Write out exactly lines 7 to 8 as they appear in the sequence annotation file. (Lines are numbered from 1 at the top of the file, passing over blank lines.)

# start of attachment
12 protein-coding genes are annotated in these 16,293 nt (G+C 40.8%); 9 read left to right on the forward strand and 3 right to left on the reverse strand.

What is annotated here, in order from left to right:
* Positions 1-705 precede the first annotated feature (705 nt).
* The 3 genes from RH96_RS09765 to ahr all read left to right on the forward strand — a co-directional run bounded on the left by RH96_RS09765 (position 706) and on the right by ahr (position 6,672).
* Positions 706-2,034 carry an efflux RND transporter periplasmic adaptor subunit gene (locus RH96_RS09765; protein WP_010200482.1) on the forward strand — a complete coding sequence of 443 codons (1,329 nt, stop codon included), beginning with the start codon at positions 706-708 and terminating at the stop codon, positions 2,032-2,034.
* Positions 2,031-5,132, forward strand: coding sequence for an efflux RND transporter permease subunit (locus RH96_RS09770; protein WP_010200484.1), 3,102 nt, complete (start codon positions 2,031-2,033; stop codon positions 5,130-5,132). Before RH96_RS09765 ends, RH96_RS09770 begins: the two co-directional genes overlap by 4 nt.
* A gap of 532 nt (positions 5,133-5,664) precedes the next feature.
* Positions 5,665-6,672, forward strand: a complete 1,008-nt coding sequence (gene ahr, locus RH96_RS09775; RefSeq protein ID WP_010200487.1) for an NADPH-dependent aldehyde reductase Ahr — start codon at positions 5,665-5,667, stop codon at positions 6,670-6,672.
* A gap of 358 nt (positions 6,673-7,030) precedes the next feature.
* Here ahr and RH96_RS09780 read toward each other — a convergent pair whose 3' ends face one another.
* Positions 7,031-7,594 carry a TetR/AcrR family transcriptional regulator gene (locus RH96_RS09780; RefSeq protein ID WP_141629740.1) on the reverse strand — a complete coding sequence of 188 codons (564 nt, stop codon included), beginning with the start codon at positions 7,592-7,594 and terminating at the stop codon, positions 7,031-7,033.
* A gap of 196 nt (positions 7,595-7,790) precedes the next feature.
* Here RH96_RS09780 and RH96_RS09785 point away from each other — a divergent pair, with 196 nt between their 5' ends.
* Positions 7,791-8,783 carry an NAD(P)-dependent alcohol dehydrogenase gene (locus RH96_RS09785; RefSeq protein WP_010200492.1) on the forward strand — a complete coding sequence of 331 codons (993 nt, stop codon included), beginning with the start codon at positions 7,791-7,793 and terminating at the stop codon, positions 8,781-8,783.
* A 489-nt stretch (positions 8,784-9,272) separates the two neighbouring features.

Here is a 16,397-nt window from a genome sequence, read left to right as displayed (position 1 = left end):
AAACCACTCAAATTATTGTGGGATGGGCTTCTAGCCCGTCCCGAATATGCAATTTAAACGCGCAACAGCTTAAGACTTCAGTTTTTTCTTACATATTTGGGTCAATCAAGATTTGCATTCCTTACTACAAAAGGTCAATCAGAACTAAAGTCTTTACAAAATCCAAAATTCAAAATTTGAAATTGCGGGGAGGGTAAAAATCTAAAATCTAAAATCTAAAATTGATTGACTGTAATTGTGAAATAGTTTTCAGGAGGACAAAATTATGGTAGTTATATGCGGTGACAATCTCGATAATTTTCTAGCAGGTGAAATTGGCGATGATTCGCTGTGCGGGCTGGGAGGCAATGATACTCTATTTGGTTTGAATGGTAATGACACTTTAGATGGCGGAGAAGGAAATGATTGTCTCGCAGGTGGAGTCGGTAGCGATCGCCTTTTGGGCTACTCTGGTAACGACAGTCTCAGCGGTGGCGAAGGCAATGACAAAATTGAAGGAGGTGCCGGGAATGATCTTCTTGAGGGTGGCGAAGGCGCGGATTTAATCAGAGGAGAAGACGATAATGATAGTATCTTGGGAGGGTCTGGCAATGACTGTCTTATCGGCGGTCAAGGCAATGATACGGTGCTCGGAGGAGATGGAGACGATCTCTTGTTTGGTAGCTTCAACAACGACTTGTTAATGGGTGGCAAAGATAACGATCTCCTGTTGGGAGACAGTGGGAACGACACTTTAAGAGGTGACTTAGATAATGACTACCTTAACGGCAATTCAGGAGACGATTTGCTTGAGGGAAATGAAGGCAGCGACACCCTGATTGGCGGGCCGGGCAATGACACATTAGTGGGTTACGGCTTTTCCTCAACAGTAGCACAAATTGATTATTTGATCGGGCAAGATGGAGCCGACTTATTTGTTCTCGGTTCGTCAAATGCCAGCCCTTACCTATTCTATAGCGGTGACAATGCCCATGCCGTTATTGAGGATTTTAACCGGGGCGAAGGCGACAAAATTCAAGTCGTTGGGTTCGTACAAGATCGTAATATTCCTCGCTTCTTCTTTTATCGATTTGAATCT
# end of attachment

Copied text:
* A gap of 532 nt (positions 5,133-5,664) precedes the next feature.
* Positions 5,665-6,672, forward strand: a complete 1,008-nt coding sequence (gene ahr, locus RH96_RS09775; RefSeq protein ID WP_010200487.1) for an NADPH-dependent aldehyde reductase Ahr — start codon at positions 5,665-5,667, stop codon at positions 6,670-6,672.